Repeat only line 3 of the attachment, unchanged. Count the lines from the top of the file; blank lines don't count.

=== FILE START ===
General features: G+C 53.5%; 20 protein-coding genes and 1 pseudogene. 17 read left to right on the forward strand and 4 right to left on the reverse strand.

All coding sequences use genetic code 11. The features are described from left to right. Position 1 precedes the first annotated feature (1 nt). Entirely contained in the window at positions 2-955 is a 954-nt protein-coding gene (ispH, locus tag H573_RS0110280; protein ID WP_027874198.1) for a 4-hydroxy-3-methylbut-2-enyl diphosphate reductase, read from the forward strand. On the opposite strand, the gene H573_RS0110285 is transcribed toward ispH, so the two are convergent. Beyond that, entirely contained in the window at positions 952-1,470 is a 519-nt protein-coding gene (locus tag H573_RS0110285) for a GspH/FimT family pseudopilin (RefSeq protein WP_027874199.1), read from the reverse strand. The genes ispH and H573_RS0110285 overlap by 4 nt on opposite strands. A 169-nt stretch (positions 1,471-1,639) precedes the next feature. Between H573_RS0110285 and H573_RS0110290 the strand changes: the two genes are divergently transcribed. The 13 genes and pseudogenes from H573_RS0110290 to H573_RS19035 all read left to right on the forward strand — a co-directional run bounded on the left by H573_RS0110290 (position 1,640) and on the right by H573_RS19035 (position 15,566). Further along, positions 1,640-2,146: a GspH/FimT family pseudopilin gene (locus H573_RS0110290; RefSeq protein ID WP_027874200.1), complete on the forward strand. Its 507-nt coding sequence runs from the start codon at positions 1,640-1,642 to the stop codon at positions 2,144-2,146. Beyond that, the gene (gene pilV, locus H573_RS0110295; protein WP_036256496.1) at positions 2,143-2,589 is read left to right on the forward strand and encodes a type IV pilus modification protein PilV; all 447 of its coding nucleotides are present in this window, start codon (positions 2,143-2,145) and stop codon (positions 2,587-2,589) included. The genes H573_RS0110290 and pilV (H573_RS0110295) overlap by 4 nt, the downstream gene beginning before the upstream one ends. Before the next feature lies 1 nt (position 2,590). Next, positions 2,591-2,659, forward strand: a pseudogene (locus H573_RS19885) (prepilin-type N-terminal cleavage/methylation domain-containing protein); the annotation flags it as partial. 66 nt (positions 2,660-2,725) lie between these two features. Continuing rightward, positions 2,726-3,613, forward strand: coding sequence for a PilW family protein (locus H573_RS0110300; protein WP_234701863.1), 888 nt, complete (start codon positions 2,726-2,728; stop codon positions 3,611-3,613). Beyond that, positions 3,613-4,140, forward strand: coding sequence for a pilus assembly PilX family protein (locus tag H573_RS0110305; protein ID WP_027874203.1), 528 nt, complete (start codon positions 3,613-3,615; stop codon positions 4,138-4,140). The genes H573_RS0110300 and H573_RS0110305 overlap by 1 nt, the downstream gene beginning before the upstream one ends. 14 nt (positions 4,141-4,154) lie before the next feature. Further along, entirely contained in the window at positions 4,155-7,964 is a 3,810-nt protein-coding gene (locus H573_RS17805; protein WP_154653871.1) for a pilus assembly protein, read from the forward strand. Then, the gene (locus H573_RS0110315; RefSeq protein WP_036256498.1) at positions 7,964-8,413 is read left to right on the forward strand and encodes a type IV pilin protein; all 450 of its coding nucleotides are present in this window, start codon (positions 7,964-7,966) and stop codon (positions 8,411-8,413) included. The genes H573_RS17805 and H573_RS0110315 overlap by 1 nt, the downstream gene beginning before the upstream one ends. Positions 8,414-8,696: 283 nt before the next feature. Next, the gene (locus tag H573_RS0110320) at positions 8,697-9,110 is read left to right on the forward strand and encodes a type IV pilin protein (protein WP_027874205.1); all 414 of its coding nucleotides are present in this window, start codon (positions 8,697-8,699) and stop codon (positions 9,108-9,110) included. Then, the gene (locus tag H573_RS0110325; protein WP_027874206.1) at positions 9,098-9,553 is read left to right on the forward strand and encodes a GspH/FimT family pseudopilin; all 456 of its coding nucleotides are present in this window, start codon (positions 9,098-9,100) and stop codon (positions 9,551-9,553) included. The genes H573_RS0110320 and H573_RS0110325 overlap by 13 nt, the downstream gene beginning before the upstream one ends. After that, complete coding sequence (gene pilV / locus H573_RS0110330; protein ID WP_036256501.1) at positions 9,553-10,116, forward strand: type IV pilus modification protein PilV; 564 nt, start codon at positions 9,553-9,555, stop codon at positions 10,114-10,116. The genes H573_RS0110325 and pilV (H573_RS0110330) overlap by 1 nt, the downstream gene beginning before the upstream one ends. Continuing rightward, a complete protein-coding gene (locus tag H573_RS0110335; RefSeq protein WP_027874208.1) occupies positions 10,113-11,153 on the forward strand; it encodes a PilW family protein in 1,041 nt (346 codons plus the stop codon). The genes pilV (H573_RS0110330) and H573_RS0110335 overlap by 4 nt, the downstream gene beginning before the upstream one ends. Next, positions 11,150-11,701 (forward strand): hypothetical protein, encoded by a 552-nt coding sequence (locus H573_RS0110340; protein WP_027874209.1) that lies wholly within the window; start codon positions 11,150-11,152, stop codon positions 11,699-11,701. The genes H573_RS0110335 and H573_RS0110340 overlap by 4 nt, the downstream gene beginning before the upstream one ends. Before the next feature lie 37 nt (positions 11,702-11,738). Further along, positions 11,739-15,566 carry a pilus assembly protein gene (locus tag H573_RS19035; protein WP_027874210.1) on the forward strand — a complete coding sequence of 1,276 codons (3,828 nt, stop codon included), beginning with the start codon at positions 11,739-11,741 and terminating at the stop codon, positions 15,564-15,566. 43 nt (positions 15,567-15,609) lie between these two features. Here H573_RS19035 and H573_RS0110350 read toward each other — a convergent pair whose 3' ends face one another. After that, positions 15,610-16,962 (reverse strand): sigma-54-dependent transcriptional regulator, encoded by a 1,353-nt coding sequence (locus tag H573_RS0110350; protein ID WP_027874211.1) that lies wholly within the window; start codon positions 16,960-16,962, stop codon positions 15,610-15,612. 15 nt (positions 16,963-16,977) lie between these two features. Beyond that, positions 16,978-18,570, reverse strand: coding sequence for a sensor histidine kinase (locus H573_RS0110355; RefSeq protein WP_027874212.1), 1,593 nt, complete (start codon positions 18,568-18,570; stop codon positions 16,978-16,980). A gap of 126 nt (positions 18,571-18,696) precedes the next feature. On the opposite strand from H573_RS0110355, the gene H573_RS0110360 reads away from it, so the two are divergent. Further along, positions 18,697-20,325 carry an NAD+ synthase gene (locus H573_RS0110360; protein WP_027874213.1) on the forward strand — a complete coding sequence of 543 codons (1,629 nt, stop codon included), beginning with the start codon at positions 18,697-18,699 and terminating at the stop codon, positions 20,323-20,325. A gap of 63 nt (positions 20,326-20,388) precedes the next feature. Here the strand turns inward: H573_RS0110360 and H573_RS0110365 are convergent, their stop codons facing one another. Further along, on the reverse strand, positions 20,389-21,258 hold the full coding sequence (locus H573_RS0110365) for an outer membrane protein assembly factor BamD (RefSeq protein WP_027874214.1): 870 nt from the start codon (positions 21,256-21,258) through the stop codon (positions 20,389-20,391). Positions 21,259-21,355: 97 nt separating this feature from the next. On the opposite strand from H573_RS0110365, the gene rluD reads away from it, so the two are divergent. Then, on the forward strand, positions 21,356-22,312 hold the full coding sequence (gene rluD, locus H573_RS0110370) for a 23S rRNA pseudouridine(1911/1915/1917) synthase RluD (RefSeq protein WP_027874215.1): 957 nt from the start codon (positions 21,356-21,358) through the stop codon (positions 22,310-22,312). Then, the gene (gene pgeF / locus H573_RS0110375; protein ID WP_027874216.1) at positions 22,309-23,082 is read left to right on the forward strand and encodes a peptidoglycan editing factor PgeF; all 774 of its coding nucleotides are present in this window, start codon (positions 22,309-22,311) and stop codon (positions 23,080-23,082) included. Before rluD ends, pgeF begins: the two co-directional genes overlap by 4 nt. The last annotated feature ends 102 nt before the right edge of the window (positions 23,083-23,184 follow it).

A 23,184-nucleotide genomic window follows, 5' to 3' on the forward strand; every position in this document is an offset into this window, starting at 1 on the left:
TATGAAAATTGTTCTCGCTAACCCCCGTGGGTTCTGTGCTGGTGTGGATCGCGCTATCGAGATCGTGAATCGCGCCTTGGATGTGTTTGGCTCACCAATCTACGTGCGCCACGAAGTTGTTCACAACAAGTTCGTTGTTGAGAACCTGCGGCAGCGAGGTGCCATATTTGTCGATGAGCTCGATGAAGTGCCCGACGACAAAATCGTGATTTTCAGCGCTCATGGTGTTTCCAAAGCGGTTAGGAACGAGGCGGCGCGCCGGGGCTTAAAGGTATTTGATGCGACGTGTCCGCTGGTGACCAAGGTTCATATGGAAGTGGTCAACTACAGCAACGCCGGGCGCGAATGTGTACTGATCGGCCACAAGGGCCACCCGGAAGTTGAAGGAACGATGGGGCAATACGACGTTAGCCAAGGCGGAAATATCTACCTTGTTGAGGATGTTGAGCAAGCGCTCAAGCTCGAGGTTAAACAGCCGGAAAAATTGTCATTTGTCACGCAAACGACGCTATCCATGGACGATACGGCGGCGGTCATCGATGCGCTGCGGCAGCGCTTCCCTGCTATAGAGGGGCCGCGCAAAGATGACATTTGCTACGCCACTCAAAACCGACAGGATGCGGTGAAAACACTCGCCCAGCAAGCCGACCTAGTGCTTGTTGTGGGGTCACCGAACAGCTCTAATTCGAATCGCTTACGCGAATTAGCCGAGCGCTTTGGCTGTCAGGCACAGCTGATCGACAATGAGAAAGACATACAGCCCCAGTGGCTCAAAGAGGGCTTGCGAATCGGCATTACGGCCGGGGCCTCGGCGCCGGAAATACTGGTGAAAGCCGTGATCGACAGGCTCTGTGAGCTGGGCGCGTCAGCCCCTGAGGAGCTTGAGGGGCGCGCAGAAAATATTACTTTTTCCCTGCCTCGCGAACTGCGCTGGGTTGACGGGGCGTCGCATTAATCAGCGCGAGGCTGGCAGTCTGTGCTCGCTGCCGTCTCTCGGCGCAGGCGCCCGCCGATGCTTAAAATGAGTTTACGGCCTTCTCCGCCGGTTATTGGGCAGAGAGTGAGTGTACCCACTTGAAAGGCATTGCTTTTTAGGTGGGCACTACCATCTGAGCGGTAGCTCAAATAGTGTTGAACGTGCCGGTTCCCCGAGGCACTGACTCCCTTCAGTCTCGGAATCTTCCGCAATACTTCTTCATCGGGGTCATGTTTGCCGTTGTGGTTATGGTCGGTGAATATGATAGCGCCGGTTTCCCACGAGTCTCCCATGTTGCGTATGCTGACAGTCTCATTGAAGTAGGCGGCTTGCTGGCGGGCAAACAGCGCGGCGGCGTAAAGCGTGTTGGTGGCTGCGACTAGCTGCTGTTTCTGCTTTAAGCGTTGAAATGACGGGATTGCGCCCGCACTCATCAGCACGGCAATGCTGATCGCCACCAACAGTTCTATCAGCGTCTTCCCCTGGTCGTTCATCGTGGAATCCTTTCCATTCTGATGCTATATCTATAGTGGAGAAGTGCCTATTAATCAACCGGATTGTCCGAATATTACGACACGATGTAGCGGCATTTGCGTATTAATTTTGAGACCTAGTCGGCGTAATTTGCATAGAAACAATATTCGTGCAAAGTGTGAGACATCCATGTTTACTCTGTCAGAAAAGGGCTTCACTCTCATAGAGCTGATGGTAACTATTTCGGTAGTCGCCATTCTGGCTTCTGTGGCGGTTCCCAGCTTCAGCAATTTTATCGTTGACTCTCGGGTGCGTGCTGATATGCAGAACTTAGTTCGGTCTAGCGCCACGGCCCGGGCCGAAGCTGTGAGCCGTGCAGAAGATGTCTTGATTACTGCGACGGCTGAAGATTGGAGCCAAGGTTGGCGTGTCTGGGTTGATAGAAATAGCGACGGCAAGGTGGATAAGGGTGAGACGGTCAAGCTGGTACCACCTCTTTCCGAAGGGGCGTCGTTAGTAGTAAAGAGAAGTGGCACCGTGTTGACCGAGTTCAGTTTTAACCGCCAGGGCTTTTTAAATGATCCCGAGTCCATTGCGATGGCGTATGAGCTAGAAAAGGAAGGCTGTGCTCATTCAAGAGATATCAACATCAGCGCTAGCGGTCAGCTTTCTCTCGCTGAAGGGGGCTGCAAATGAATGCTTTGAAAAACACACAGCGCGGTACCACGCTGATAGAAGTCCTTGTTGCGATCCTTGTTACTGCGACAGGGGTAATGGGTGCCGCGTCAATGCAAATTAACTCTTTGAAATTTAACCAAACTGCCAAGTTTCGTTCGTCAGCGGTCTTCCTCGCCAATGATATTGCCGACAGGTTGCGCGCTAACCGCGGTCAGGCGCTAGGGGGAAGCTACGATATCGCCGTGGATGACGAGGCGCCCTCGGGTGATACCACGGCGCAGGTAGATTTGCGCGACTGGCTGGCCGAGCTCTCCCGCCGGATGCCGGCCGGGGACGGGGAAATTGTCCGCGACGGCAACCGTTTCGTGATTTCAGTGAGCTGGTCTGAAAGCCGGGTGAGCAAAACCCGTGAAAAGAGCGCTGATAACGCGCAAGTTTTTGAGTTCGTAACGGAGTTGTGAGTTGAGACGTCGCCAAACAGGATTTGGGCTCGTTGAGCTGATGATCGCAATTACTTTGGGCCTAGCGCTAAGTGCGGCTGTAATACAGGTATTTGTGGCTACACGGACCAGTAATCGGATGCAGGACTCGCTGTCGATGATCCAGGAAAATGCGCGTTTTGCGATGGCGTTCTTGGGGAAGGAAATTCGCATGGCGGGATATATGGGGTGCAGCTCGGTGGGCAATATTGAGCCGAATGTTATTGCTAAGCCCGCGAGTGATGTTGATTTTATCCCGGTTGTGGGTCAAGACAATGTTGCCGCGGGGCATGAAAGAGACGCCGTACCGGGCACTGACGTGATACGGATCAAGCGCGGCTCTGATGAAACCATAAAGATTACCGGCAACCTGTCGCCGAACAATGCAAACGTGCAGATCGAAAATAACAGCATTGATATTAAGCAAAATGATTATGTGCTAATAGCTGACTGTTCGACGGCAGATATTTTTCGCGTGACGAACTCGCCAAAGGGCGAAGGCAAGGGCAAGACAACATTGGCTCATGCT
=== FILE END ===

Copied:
A 23,184-nucleotide genomic window follows, 5' to 3' on the forward strand; every position in this document is an offset into this window, starting at 1 on the left: